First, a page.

So, we took a different approach. We researched what we liked the “look and feel” of in other organisations’ websites. Concentrating almost exclusively on other community transport organisations, some from our local county of Powys, some from far and wide across the UK and world-wide, we collected a list of 30 sites for the team to consider further while they worked from home.
We looked at what these sites offered and what we liked the look of in these websites. This started to give us a good basis on which to decide what we wanted for our own website.
We also collected, as a by-product of this exercise, some ideas of what we might like for a new logo for the organisation, but that’s another story.
Once we’d got our shortlist of 30 down to our top 3 we knew quite a bit about what we wanted our own website to do and what we wanted it to look like.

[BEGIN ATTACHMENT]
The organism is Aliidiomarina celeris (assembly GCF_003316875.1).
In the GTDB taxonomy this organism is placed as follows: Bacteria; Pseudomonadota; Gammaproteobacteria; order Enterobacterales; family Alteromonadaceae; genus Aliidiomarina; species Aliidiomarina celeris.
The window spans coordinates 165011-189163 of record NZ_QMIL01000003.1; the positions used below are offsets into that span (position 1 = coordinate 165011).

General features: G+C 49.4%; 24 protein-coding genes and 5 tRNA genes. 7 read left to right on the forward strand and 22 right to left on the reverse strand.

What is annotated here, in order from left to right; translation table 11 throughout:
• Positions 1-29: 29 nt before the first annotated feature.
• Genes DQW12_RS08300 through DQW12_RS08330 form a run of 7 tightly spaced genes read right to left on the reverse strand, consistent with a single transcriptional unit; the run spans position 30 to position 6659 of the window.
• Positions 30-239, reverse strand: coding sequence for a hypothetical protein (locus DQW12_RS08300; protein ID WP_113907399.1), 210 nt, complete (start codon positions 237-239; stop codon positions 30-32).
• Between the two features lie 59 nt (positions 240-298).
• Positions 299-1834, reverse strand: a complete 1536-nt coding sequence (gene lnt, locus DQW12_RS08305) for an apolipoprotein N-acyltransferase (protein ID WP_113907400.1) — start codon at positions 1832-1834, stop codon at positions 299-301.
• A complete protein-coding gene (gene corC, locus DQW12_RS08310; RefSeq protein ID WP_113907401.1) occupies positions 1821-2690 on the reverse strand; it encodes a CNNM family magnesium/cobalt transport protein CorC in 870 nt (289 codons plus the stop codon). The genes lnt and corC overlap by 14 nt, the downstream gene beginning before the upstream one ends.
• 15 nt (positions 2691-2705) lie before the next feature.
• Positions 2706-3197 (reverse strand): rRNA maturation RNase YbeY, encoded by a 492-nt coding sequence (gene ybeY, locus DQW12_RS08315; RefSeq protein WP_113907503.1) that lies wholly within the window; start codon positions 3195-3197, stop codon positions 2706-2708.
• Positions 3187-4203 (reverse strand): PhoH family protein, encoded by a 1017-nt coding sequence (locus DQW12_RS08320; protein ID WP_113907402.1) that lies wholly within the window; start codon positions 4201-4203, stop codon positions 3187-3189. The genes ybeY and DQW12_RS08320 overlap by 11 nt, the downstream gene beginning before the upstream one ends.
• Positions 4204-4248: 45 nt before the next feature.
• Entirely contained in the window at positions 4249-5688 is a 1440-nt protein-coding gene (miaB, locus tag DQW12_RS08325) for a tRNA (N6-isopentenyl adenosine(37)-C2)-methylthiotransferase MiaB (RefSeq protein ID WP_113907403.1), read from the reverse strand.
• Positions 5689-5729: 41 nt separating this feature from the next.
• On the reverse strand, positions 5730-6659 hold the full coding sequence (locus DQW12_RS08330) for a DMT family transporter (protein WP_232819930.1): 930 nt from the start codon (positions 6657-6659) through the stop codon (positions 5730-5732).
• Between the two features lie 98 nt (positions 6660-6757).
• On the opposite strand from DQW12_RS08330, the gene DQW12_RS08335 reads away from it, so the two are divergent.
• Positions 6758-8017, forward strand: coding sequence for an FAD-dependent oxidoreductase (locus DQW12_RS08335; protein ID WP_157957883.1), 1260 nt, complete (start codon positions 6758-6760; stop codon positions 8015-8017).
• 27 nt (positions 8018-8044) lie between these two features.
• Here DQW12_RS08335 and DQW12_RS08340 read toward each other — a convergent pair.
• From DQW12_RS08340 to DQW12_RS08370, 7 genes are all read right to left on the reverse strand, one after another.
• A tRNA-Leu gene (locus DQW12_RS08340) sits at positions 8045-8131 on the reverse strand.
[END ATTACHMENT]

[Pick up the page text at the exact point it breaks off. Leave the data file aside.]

Final decision, what website builder to use?
An important consideration was that our contributors (editors of the website content) wanted something different from the technology our old website was using at the time.
We went ‘under the bonnet’ and looked at the technology that had been used to build the sites in our top 3 list. It tuned out each had used a different website builder, and none had used the system our old site was built with.
The systems used to make what we considered our top 3 most beautiful websites were, in alphabetical order: –
We then looked at the pros, cons, and costs of each of these platforms and the options we had for hosting our website.
We also wanted to have company email addresses for everyone that needed them. With some options every extra email box adds a considerable additional cost — so that is something to watch out for — it’s not only the cost of hosting the website you also need to think about the cost of email hosting!
Among our final considerations were: –
- ease of use of the website builder
- how good do websites look using it
- range of templates available
- overall monthly/yearly cost for hosting
Also, we looked at the popularity of the platform especially among other CT organisations as to what we thought would be most suitable for us.
Our old site was built on Joomla CMS (content management system) and it was apparent that whichever of the three alternatives we picked there would be a fair bit of new learning needed.